Games of Peacock Thrones

Posted in fantasy, history, South Asia, what ifs by jrahman on April 8, 2018

I haven’t read Helen Dale’s new book, but Jesus as an extremist, political philosophy of imperialism — sure sounds promising.  However, what about the counterfactual of an industrialised Rome?  I did read the author’s notes, and some commentary, with much interest.  This got me thinking.  What about a counterfactual of an industrialised Mughal Empire?

The most elaborately conceived alternate history of the Mughal Empire that I am aware of is Gurkani Alam.  Here, Dara Shikoh becomes the Emperor instead of Aurangzeb, and the Empire survives into the 20th century.  In fact, it is the predominant global power in this world.  Industrialisation and associated advances in science and technology happens in South Asia, and the world looks distinctively Desi.  The thing is, Mughal Empire is not the only thing different in this fictional world.  Russia and England also have very different histories from the 17th century onwards, and too many fantasies ultimately make for a less fantastic experience.

What we want is some kind of ceteris paribus exercise — everything else in the rest of the world remains the same, but Dara becomes the Emperor, does not exhaust the Empire’s energies in wars, and is succeeded by other able rulers.  In that world, would the Mughal Empire still have become the predominant global power?  Or would it have limped into the 20th century like the Ottomans?  Perhaps it would have become prey to foreign interventions and informal colonialism, like the Ming China?  Or perhaps there would have been a Desi version of the Meiji Restoration.

As Amartya Sen argued a decade ago, all these possibilities were foreclosed by the John Company.  (As an aside, Sen’s smackdown of Niall Ferguson isn’t as fierce as Pankaj Mishra‘s, but is still good fun.)  But then again, the Company Raj became possible because the Mughals had already declined decades before the Battle of Plassey.  After all, Nadir Shah had grabbed the famed Peacock Throne, adding his name to the English lexicon, when Robert Clive was just a pre-tween!  And ultimately, the Mughal decline was due not to any one emperor, but the problem that has bedevilled all empires — how to avoid a series of bad emperors.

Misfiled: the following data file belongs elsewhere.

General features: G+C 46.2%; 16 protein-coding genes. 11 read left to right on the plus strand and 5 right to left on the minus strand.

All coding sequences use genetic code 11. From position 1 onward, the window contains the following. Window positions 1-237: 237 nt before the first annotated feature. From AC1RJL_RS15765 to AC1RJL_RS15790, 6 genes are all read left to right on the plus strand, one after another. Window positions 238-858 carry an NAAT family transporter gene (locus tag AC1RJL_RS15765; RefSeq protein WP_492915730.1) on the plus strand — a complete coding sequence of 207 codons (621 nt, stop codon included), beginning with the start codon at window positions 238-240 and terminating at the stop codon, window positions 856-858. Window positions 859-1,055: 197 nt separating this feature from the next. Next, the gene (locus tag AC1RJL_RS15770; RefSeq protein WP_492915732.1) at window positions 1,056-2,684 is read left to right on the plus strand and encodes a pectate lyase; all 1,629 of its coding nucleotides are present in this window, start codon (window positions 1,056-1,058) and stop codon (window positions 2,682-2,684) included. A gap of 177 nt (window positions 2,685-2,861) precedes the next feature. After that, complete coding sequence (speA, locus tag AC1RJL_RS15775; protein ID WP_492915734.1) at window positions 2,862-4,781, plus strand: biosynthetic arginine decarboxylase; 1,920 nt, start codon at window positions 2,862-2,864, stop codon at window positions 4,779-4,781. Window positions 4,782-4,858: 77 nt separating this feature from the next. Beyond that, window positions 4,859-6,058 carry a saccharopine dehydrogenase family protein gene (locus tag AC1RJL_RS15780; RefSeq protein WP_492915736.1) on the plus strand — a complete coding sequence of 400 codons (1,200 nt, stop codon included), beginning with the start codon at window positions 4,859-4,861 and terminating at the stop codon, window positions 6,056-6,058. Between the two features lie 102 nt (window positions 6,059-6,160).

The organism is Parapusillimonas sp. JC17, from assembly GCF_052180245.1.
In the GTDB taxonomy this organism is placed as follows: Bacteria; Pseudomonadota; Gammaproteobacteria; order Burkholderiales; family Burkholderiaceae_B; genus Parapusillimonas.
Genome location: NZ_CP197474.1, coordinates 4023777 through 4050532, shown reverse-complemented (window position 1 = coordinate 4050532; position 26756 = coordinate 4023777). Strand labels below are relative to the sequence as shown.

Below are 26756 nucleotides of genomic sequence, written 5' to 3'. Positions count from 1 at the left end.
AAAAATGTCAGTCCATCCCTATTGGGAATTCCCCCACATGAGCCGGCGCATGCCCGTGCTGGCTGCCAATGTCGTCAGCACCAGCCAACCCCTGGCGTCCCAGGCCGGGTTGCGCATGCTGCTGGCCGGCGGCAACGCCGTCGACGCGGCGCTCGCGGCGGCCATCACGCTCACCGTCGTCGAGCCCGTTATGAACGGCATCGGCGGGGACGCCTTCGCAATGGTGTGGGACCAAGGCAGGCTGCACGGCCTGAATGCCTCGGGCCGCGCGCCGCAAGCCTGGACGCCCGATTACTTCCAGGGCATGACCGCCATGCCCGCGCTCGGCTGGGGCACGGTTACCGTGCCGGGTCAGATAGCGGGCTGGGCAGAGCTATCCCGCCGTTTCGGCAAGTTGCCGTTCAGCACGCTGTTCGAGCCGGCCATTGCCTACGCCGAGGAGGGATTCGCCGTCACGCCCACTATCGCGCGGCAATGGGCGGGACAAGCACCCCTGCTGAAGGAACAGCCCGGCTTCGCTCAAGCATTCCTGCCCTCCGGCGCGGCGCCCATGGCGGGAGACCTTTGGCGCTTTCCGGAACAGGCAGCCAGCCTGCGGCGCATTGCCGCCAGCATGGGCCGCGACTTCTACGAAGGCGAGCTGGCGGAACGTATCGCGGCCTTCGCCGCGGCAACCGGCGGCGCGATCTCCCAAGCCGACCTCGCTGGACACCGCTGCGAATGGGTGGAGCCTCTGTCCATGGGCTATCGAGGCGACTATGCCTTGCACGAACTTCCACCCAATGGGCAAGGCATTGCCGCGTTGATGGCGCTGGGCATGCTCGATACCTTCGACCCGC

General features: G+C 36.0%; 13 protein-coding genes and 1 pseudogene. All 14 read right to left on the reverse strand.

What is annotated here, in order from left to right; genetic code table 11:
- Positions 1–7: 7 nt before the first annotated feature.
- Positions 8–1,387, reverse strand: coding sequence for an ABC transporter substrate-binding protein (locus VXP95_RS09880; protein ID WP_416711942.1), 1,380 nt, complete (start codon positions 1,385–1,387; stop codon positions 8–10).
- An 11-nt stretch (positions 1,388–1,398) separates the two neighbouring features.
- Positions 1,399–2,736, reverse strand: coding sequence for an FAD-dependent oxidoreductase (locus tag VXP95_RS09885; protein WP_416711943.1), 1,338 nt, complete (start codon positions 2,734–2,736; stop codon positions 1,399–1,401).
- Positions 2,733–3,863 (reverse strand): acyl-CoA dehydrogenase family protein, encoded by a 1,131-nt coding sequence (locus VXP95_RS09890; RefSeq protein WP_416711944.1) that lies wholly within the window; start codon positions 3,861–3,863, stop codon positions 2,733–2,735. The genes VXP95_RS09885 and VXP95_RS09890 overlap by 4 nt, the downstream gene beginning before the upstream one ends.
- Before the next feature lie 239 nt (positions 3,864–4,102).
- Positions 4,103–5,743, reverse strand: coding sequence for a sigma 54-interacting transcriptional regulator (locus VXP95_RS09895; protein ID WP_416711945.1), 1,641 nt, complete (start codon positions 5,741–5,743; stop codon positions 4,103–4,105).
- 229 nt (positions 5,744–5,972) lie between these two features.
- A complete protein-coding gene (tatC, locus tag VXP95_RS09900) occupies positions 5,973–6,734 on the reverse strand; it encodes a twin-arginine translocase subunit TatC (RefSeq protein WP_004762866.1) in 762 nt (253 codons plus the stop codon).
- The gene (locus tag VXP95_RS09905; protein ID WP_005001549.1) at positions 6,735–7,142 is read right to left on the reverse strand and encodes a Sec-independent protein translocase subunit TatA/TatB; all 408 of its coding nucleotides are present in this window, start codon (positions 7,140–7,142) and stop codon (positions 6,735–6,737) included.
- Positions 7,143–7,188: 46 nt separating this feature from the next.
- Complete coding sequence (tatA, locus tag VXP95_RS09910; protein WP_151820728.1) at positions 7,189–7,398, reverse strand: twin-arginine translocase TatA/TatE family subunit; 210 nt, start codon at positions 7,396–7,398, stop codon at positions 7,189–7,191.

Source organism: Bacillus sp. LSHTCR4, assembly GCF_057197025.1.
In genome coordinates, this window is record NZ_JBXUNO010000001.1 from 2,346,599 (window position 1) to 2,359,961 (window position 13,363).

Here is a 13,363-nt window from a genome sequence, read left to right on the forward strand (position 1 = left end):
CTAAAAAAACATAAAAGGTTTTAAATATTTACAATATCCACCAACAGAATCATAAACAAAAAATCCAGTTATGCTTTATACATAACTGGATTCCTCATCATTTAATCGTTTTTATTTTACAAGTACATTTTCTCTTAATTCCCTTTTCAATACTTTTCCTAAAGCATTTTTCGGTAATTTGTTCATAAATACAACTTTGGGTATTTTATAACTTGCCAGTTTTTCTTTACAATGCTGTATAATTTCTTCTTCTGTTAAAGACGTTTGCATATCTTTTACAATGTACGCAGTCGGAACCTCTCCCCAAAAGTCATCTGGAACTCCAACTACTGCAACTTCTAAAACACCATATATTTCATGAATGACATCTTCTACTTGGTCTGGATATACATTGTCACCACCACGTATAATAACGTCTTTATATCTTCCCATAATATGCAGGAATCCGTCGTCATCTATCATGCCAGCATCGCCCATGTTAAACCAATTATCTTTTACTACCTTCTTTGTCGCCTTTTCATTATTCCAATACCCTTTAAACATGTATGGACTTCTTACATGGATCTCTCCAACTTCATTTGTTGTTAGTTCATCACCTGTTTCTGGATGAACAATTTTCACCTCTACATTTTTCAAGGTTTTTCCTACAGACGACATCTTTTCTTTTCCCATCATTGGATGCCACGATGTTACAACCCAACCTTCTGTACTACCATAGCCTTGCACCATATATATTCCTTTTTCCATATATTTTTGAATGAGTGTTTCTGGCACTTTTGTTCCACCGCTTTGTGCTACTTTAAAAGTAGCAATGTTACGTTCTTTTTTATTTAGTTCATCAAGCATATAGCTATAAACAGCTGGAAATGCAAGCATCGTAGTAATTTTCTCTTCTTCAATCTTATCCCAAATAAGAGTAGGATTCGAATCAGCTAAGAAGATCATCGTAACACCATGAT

Mughals didn’t have any clear succession rule.  In the central Asian tribes of their ancestry, potential successors to a chief would engage in campaigns, and jo jeeta wohi Sikander, literally.  Except for the Akbar-to-Jahangir, every Great Mughal succession involved fratricidal wars of succession.  It’s just that unto Aurangzeb, the eventual victor was good enough to restore the imperial might, whereas this wasn’t the case for those who came after him.

Simply replacing Aurangzeb with Dara Shikoh wouldn’t have made succession any more peaceful, nor reduce the risk of a run of bad emperors.  In the Gurkani Alam, the Mughal Empire eventually evolves into a constitutional monarchy where the Emperor’s absolutism is curbed by a Great Charter that grants considerable power to various aristocracies.  Could something like that really happen?

In a number of places (sorry, no link) Sen and Ramachandra Guha refuted Ferguson’s (and others’) claim that Indian democracy is a beneficial legacy of the Raj.  There was no representative government under the Raj, nor were the courts or the media free before 1947.  These features of democracy have been the results of conscious efforts of Indians, Sen and Guha argue.  But the two authors have their differences too (again, no link).  Sen has traced an indigenous liberal democratic tradition dating back millennia, whereas Guha claims that ideas of constitutional democracy in India is a 20th century development.  According to Guha, people like BR Ambedkar derived their ideas not from traditional Indian sources, but from modern west.  Of course, such notions could have been adopted without colonialism.  But, as Mishra has argued (still no link), when faced with western modernity, it’s not only liberal democracy that non-western thinkers adopted.

Okay, this is a fascinating digression that require a post of two of its own.  For now, let me just express scepticism that any Mughal Emperor would voluntarily move away from absolutism.  After all, even Akbar moved in the opposite direction, trying to fashion himself as a later-day-Pharaoh!

Could some other form collective rule emerge in a pre-modern subcontinent?  Now, isn’t that an interesting alternate history to explore?

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